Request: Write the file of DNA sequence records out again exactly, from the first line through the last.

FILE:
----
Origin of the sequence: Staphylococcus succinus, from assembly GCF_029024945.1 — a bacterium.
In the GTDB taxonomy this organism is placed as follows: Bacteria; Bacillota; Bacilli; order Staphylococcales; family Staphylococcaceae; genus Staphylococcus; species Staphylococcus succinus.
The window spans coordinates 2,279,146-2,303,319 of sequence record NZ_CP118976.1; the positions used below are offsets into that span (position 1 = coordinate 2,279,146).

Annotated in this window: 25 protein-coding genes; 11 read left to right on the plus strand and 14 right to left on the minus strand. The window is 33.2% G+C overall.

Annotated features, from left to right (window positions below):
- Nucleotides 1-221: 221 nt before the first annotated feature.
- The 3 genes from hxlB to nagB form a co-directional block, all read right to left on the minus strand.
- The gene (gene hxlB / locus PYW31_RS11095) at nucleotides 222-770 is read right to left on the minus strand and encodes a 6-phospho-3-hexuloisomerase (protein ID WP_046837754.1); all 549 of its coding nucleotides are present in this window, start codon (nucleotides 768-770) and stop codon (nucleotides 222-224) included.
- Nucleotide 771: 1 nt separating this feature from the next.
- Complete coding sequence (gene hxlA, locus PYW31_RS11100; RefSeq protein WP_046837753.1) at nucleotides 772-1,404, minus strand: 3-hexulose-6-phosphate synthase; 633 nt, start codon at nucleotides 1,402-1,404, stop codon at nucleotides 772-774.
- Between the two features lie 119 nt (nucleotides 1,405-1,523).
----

Origin of the sequence: Staphylococcus succinus, from assembly GCF_029024945.1 — a bacterium.
In the GTDB taxonomy this organism is placed as follows: Bacteria; Bacillota; Bacilli; order Staphylococcales; family Staphylococcaceae; genus Staphylococcus; species Staphylococcus succinus.
The window spans coordinates 2,279,146-2,303,319 of sequence record NZ_CP118976.1; the positions used below are offsets into that span (position 1 = coordinate 2,279,146).

Annotated in this window: 25 protein-coding genes; 11 read left to right on the plus strand and 14 right to left on the minus strand. The window is 33.2% G+C overall.

Annotated features, from left to right (window positions below):
- Nucleotides 1-221: 221 nt before the first annotated feature.
- The 3 genes from hxlB to nagB form a co-directional block, all read right to left on the minus strand.
- The gene (gene hxlB / locus PYW31_RS11095) at nucleotides 222-770 is read right to left on the minus strand and encodes a 6-phospho-3-hexuloisomerase (protein ID WP_046837754.1); all 549 of its coding nucleotides are present in this window, start codon (nucleotides 768-770) and stop codon (nucleotides 222-224) included.
- Nucleotide 771: 1 nt separating this feature from the next.
- Complete coding sequence (gene hxlA, locus PYW31_RS11100; RefSeq protein WP_046837753.1) at nucleotides 772-1,404, minus strand: 3-hexulose-6-phosphate synthase; 633 nt, start codon at nucleotides 1,402-1,404, stop codon at nucleotides 772-774.
- Between the two features lie 119 nt (nucleotides 1,405-1,523).